(Despite the ambititious title, this post is a very narrow comparison based on a few interesting experiences of the blogger)!
Kolkata first, but ofcourse: I once shared a cab with a punjabi colleague of mine, a recent import to the city of joy. His directions to the driver, in bengali, had me in splits! I had to explain to him rule No. 1: Most cabbies in Kolkata are bihari and speak hindi. Rest of them are mostly sardarjis who are at ease in either hindi or bengali and then there are a handful of bengali drivers. These last ones are ofcourse the ones who are never going you way. Hail a cab and when he slows down, tell him your destination and he will say that he is going in the exact opposite direction.* Without fail. If he is, then why slow down? But slow down they do. Once a cabbie slowed down and when I told him where I wanted to go, he said 'Seat-i nei, aabar jaabey' - No seats and yet she wants to go! Thats when I noticed the seats had been taken out leaving a small bit for the driver and obviously was on its way to a repair shop.
* I don't mean to be sexist when I refer to the cabbie as 'he'. In my 12 years in Kolkata, I have seen only one lady taxi driver - Sharan Kaur who took to driving to support her family after her cabbie husband's untimely death. Incidentally she also runs a flourishing driving school.
Mumbai next: Last month, when I was in Mumbai for a week, I had to extensively travel by cabs. The first thing I noticed was like everything else in Mumbai (at least when compared to Kolkata), how gung-ho the cabbies were. They never tried to cheat me or take me on a long convulated route despite their knowing that I didnt know a thing about the Mumbai roads. They charged the exact fare, one even hailed an auto for me which would be an easier and more economical mode of transport for me given the fact that Ganesh Chaturthi was in full swing with crowds making their way to the sea front for immersion of the various Ganesha idols. I had to take a train from VT which was quite a distance from Juhu, where I had put up, especially given the Ganesh festival. Everyone I asked had a different and equally complicated route for me. A taxi driver solved the problem. He suggested the easiest and shortest route and I reached VT with loads of time to spare. And yet he could have made a packet had he suggested he'd drive me there himself. I would have certainly agreed and would'nt have been any wiser.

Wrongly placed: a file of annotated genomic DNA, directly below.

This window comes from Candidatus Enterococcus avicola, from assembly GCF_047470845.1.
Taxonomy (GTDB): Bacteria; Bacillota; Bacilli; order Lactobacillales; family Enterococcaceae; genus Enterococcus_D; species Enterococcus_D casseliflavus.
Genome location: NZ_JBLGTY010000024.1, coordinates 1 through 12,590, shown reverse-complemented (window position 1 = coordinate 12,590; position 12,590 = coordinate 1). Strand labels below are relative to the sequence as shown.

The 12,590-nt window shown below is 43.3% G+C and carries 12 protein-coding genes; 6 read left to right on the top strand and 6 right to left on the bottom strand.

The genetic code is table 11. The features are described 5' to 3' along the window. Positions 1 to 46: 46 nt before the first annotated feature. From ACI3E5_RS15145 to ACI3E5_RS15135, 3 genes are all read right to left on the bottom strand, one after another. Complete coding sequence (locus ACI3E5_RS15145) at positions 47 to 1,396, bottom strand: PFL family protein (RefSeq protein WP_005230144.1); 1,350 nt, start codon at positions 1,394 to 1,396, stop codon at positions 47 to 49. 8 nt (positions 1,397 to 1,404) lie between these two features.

But the best part undoubtedly was the way they spoke. 'Sister, tum yer karo, woh karo...', always using the informal 'tum' and never the formal and more correct 'aap' used elsewhere!
At a crossing near Mahim Church, a woman approached me saying she needed money for a kafan (shroud) for someone one recently departed. I ignored her as best as I could since the lowest denomination I had was a Rs. 50/- note. She whined away as I guiltily looked the other way. As our cab pulled away, the driver informed me that this woman runs a racket and only last week she angrily returned a Rs. 50/- note back to a sethani (rich lady) saying it was too little. Phew! And here I was wondering what the cabbie must have been thinking about my easily blowing up money on cabs and none to spare for the needy!!
And now Delhi: The auto drivers here are cheating me left, right and center. And yet I have little option because I am unfamiliar with the roads. Funnily, here in Delhi, where hindi is the preferred language, try saying 'Dahina/Dayan' (right) or Bayan (left) and they get confused.
'Right Kahiye naa' (Say 'Right'), scolded my auto driver when did'nt follow my 'dahina' and we missed a turning and got stuck in a godawful jam.
And lastly, Bangalore: Some years back, when I had gone there, I was cheated by every single auto and cab driver who refused to take me on the normal fare (as told to me by the locals). Exasperated, I let it out on one auto driver who replied in accented english 'Sorry madam, but we gotto make a living, no?! He said it so simply and so charmingly, that I glady paid up!